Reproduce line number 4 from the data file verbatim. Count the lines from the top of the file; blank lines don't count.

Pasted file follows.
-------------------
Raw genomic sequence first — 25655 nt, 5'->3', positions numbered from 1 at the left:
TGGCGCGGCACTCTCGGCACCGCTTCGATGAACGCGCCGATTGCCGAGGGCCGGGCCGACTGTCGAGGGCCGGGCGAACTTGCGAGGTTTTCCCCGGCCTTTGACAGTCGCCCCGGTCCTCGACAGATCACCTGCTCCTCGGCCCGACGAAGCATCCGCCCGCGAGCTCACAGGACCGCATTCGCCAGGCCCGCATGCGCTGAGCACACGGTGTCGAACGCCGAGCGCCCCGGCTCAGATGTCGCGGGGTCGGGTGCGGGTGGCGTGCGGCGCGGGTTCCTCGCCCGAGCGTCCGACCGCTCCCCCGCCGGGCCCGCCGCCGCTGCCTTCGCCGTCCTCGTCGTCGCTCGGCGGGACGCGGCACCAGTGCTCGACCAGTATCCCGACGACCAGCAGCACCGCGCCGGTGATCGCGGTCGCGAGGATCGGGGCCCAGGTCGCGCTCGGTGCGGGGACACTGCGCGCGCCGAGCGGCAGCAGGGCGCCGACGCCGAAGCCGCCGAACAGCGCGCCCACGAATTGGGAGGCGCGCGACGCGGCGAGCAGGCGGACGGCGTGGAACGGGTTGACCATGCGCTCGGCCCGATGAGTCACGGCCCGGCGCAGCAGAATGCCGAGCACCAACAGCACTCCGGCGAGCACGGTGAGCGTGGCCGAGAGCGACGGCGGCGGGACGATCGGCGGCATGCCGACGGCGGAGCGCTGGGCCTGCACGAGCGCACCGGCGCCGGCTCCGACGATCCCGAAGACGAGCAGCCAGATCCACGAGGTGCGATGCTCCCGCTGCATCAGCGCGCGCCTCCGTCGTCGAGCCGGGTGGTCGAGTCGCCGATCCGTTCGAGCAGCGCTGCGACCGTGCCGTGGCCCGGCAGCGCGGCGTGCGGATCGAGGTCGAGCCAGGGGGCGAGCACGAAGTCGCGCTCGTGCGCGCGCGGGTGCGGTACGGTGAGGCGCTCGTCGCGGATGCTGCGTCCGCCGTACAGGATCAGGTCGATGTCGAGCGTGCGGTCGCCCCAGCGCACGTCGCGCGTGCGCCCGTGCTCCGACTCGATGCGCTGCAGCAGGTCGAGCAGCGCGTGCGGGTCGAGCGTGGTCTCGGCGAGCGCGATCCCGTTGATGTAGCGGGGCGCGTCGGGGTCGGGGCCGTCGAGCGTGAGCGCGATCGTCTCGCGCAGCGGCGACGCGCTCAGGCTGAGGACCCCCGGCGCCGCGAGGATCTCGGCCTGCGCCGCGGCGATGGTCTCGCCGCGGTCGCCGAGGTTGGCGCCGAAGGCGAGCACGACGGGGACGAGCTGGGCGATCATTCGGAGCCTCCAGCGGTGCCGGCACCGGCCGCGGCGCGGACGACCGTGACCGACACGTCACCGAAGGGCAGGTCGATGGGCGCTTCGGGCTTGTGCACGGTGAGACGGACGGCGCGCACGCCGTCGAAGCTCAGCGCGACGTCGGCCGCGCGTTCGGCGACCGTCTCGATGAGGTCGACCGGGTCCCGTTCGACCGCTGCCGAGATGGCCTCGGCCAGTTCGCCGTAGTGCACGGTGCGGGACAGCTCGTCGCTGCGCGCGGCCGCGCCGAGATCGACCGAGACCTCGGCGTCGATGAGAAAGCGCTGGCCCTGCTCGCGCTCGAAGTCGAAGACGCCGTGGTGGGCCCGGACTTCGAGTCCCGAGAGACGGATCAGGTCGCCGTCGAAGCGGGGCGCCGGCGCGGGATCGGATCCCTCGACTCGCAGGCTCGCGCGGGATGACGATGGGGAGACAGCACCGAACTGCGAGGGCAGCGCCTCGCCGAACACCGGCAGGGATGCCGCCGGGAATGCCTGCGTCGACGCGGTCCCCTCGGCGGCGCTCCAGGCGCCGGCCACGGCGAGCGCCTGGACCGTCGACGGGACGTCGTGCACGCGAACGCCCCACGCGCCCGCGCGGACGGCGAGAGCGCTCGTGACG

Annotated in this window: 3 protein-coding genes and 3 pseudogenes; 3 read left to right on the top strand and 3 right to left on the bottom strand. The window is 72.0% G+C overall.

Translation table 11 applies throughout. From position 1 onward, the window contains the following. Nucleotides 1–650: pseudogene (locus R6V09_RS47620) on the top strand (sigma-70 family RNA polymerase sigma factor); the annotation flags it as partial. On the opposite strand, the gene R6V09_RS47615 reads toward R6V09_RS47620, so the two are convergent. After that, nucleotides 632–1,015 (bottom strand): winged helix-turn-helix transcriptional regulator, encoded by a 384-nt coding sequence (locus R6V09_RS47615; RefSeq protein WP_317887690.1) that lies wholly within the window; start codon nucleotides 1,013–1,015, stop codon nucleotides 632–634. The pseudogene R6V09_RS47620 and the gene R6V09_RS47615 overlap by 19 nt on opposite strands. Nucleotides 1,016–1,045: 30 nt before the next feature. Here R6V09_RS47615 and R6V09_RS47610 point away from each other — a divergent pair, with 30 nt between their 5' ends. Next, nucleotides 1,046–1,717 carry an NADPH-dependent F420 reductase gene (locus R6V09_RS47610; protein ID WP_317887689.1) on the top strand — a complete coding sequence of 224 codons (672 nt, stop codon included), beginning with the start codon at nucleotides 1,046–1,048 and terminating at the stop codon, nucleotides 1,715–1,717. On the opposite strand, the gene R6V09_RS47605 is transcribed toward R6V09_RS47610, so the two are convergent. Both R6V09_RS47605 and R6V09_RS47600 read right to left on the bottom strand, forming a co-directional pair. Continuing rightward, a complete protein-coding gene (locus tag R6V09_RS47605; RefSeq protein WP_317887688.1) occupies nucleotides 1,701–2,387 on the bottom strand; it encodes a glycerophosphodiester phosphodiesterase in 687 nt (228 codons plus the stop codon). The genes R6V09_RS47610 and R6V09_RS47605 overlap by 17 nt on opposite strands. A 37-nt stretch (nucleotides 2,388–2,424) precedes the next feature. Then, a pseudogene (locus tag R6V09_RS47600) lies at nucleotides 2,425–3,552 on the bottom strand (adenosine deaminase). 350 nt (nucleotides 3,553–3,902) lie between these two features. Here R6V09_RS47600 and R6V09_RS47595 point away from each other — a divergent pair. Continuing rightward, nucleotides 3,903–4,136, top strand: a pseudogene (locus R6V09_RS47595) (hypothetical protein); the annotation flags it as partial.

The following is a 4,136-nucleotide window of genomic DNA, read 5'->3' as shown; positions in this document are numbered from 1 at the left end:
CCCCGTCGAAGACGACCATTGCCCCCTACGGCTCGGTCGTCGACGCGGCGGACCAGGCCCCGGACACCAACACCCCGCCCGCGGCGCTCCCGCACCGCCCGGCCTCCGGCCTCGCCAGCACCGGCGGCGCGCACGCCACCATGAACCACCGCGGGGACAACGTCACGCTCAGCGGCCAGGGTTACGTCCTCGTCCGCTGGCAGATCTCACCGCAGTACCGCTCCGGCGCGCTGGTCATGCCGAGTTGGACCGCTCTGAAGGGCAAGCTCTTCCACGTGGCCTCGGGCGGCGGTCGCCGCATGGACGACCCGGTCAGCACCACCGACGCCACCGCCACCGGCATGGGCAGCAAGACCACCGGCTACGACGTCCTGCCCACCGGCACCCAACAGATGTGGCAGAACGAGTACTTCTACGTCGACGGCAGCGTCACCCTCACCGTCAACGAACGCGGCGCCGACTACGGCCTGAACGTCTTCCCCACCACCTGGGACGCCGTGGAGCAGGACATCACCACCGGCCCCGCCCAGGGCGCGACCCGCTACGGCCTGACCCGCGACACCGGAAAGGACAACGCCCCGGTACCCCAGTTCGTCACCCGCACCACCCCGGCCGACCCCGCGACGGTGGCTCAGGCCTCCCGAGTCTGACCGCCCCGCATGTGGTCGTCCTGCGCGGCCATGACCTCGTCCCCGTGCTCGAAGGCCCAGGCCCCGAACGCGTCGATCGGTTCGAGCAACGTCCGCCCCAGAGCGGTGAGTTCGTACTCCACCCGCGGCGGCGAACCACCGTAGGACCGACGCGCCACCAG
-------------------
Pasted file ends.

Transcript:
Translation table 11 applies throughout. From position 1 onward, the window contains the following. Nucleotides 1–650: pseudogene (locus R6V09_RS47620) on the top strand (sigma-70 family RNA polymerase sigma factor); the annotation flags it as partial. On the opposite strand, the gene R6V09_RS47615 reads toward R6V09_RS47620, so the two are convergent. After that, nucleotides 632–1,015 (bottom strand): winged helix-turn-helix transcriptional regulator, encoded by a 384-nt coding sequence (locus R6V09_RS47615; RefSeq protein WP_317887690.1) that lies wholly within the window; start codon nucleotides 1,013–1,015, stop codon nucleotides 632–634. The pseudogene R6V09_RS47620 and the gene R6V09_RS47615 overlap by 19 nt on opposite strands. Nucleotides 1,016–1,045: 30 nt before the next feature. Here R6V09_RS47615 and R6V09_RS47610 point away from each other — a divergent pair, with 30 nt between their 5' ends. Next, nucleotides 1,046–1,717 carry an NADPH-dependent F420 reductase gene (locus R6V09_RS47610; protein ID WP_317887689.1) on the top strand — a complete coding sequence of 224 codons (672 nt, stop codon included), beginning with the start codon at nucleotides 1,046–1,048 and terminating at the stop codon, nucleotides 1,715–1,717. On the opposite strand, the gene R6V09_RS47605 is transcribed toward R6V09_RS47610, so the two are convergent. Both R6V09_RS47605 and R6V09_RS47600 read right to left on the bottom strand, forming a co-directional pair. Continuing rightward, a complete protein-coding gene (locus tag R6V09_RS47605; RefSeq protein WP_317887688.1) occupies nucleotides 1,701–2,387 on the bottom strand; it encodes a glycerophosphodiester phosphodiesterase in 687 nt (228 codons plus the stop codon). The genes R6V09_RS47610 and R6V09_RS47605 overlap by 17 nt on opposite strands. A 37-nt stretch (nucleotides 2,388–2,424) precedes the next feature. Then, a pseudogene (locus tag R6V09_RS47600) lies at nucleotides 2,425–3,552 on the bottom strand (adenosine deaminase). 350 nt (nucleotides 3,553–3,902) lie between these two features. Here R6V09_RS47600 and R6V09_RS47595 point away from each other — a divergent pair. Continuing rightward, nucleotides 3,903–4,136, top strand: a pseudogene (locus R6V09_RS47595) (hypothetical protein); the annotation flags it as partial.